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By NBF News
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CONTENDERS for disintegrating Nigeria are increasing. What is uncertain is along what lines they want a split of the country that was moulded 98 years ago.

Professor Ango Abdullahi, former Vice Chancellor of Ahmadu Bello University, Zaria, has lent his voice to calls for urgent consideration of 'likely disintegration.'

'Until the correct things are done, we cannot ignore these facts or we continue to pretend as our leaders that this is a passing phase. The question of a likely disintegration is not a too distant future,' Abdullahi told an Abuja gathering that included Aminu Tambuwal, Speaker of the House of Representatives, former Head of State Gen. Muhammadu Buhari, former Senate President Ken Nnamani former Minister of Defence, Gen. Theophilus Danjuma, former Governor of Lagos State Asiwaju Bola Ahmed Tinubu,  and former Minister of the Federal Capital Territory, Gen Jeremiah Useni.

The two-pronged thesis for the call was that the 1914 amalgamation was a fundamental mistake and that India, Pakistan, Bangladesh and Sudan, where the British made the same mistake, corrected it by separating.  Must we follow their examples if it worked for them?

Abdullahi was guest speaker at the 50th birthday celebration of newspaper publisher Sam Nda-Isaiah. The rest of the session was taken up by blame shifting, blame sharing, name calling, without individuals admitting their roles in where Nigeria is.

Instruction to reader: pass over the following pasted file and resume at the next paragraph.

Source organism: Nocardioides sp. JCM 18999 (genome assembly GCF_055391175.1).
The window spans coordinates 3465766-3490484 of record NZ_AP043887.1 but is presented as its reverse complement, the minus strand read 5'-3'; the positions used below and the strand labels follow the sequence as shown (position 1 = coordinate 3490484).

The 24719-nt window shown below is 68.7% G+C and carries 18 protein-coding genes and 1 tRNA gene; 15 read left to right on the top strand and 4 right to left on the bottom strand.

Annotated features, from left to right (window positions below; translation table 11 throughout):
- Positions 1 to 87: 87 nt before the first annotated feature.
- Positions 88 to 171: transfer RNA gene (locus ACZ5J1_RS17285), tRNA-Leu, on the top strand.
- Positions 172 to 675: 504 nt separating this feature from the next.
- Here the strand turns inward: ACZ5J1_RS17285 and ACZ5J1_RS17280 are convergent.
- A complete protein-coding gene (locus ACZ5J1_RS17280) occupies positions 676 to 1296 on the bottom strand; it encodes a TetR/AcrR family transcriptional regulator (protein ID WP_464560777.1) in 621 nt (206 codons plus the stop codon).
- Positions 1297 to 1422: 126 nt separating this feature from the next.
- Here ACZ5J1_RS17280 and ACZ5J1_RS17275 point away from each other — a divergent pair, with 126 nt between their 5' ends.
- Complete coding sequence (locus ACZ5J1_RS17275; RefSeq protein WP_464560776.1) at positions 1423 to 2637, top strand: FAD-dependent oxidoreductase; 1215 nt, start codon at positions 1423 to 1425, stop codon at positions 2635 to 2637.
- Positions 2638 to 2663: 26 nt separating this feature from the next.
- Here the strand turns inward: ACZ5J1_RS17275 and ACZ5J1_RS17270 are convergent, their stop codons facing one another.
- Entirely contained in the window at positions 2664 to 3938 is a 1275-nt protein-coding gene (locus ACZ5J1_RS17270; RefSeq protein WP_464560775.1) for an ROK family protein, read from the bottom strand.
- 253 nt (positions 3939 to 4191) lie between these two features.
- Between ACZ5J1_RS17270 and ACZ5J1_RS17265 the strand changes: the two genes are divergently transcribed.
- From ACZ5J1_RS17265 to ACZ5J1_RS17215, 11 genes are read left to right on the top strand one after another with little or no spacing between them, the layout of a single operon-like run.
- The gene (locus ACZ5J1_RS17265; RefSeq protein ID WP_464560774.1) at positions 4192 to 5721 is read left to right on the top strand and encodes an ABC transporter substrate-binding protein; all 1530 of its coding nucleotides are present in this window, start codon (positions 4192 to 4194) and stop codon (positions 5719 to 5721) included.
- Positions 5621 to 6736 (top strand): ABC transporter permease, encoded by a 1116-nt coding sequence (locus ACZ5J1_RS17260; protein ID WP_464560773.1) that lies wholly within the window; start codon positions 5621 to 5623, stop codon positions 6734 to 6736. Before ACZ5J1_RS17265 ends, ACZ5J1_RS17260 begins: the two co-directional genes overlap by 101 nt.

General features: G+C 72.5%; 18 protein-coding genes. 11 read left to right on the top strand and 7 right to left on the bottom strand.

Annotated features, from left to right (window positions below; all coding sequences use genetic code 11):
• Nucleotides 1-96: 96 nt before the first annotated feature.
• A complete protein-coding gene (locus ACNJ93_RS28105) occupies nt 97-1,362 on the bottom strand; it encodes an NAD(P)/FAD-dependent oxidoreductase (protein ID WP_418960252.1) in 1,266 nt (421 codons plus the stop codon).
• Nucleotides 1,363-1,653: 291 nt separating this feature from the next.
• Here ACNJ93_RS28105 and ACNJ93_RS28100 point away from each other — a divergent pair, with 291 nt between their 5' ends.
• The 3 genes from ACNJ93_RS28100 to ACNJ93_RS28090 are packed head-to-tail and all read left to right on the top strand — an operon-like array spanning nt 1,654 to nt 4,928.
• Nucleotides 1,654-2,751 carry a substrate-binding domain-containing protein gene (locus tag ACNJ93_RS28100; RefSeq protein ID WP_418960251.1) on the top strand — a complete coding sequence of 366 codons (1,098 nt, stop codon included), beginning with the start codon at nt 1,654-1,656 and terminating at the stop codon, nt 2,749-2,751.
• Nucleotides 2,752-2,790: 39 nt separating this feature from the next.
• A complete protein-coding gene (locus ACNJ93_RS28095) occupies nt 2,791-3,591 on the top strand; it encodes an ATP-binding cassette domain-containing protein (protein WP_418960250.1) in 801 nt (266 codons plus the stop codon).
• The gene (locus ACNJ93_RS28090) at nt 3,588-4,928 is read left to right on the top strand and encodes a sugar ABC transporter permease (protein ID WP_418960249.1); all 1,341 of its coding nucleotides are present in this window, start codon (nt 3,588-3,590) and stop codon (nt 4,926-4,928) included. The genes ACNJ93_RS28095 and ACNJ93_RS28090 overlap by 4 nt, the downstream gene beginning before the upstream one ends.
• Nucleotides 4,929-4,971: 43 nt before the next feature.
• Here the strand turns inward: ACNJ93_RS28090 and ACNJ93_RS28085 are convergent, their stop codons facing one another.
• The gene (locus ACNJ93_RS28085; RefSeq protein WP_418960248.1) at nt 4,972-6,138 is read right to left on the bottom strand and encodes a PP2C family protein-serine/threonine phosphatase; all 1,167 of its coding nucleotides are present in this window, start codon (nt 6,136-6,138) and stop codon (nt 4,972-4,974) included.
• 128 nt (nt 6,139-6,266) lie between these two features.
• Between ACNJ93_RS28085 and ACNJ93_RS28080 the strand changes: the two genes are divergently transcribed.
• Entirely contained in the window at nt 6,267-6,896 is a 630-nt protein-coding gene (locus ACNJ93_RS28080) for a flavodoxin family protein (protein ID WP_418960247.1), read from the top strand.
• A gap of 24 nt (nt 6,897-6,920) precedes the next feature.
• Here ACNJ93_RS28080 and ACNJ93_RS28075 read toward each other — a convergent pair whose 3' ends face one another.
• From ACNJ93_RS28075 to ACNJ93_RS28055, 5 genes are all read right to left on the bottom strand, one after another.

What part did 1914 play in the quality education and attendant privileges Abdullahi and his generation had? Is 1914 responsible for insecurity in Nigeria? How did 1914 make millions of children - the leaders of tomorrow - street urchins? Surely, a country with some of the world's best professors of agriculture is unable to feed itself because of 1914. What laws have been passed since 1999 that resulted in improvements in the lives of Nigerians?

Matters are more depressing when Gen. Danjuma, a key player in Nigerian affairs joins the debate. 'Let us not deceive ourselves, the chief security officer of a state is the governor. Where are our Northern governors? Borno is a failed state Jigawa is almost a failed state. Kano is threatening to be a failed state,' Danjuma preached. Who was he trying to deceive? Can governors who do not command a single policeman be the chief security officer of anything? Which state has not failed?

Clearly, most of the calls for disintegration of Nigeria are rooted in frustration at the loss of relevance in the power calculations. Those keen on improving the condition of the ordinary Nigerian would find spaces in people-oriented constitutional amendments that will make the people the major factor in our politics. Today, they are not.

If managing Nigeria is challenging, disintegrating it would be more so.